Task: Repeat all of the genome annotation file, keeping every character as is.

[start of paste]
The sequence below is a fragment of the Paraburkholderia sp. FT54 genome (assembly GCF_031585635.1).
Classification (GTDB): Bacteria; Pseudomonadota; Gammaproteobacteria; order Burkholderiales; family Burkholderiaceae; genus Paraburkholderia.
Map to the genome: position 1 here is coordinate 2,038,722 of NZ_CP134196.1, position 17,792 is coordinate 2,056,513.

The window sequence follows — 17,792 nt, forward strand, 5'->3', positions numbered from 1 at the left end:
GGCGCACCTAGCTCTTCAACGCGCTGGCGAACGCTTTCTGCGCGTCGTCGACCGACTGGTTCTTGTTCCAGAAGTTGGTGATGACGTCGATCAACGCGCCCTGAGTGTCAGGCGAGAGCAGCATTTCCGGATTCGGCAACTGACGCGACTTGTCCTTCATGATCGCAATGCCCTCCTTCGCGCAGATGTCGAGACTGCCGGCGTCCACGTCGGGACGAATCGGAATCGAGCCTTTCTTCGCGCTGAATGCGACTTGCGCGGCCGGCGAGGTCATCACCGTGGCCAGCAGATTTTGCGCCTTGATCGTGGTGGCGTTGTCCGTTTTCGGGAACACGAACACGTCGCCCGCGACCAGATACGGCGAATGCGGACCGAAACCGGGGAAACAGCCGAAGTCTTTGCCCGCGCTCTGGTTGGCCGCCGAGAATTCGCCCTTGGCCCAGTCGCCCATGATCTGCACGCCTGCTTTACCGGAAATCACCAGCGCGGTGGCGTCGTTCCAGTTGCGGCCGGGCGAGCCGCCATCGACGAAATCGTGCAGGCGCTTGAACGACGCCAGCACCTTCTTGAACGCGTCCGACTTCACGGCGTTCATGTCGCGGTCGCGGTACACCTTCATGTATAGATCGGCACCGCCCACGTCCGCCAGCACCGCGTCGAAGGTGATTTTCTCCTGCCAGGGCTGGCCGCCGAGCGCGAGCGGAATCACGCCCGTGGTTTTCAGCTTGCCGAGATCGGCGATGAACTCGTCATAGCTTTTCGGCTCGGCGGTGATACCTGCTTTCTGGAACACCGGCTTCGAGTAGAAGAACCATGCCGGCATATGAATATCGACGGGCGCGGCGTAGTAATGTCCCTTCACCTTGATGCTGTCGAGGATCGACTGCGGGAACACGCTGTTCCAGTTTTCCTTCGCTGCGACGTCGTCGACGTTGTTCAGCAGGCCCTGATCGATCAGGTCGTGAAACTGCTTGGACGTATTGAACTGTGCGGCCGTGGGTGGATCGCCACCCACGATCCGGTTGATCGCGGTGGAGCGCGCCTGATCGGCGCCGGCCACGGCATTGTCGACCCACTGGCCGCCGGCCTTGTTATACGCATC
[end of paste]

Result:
The sequence below is a fragment of the Paraburkholderia sp. FT54 genome (assembly GCF_031585635.1).
Classification (GTDB): Bacteria; Pseudomonadota; Gammaproteobacteria; order Burkholderiales; family Burkholderiaceae; genus Paraburkholderia.
Map to the genome: position 1 here is coordinate 2,038,722 of NZ_CP134196.1, position 17,792 is coordinate 2,056,513.

The window sequence follows — 17,792 nt, forward strand, 5'->3', positions numbered from 1 at the left end:
GGCGCACCTAGCTCTTCAACGCGCTGGCGAACGCTTTCTGCGCGTCGTCGACCGACTGGTTCTTGTTCCAGAAGTTGGTGATGACGTCGATCAACGCGCCCTGAGTGTCAGGCGAGAGCAGCATTTCCGGATTCGGCAACTGACGCGACTTGTCCTTCATGATCGCAATGCCCTCCTTCGCGCAGATGTCGAGACTGCCGGCGTCCACGTCGGGACGAATCGGAATCGAGCCTTTCTTCGCGCTGAATGCGACTTGCGCGGCCGGCGAGGTCATCACCGTGGCCAGCAGATTTTGCGCCTTGATCGTGGTGGCGTTGTCCGTTTTCGGGAACACGAACACGTCGCCCGCGACCAGATACGGCGAATGCGGACCGAAACCGGGGAAACAGCCGAAGTCTTTGCCCGCGCTCTGGTTGGCCGCCGAGAATTCGCCCTTGGCCCAGTCGCCCATGATCTGCACGCCTGCTTTACCGGAAATCACCAGCGCGGTGGCGTCGTTCCAGTTGCGGCCGGGCGAGCCGCCATCGACGAAATCGTGCAGGCGCTTGAACGACGCCAGCACCTTCTTGAACGCGTCCGACTTCACGGCGTTCATGTCGCGGTCGCGGTACACCTTCATGTATAGATCGGCACCGCCCACGTCCGCCAGCACCGCGTCGAAGGTGATTTTCTCCTGCCAGGGCTGGCCGCCGAGCGCGAGCGGAATCACGCCCGTGGTTTTCAGCTTGCCGAGATCGGCGATGAACTCGTCATAGCTTTTCGGCTCGGCGGTGATACCTGCTTTCTGGAACACCGGCTTCGAGTAGAAGAACCATGCCGGCATATGAATATCGACGGGCGCGGCGTAGTAATGTCCCTTCACCTTGATGCTGTCGAGGATCGACTGCGGGAACACGCTGTTCCAGTTTTCCTTCGCTGCGACGTCGTCGACGTTGTTCAGCAGGCCCTGATCGATCAGGTCGTGAAACTGCTTGGACGTATTGAACTGTGCGGCCGTGGGTGGATCGCCACCCACGATCCGGTTGATCGCGGTGGAGCGCGCCTGATCGGCGCCGGCCACGGCATTGTCGACCCACTGGCCGCCGGCCTTGTTATACGCATC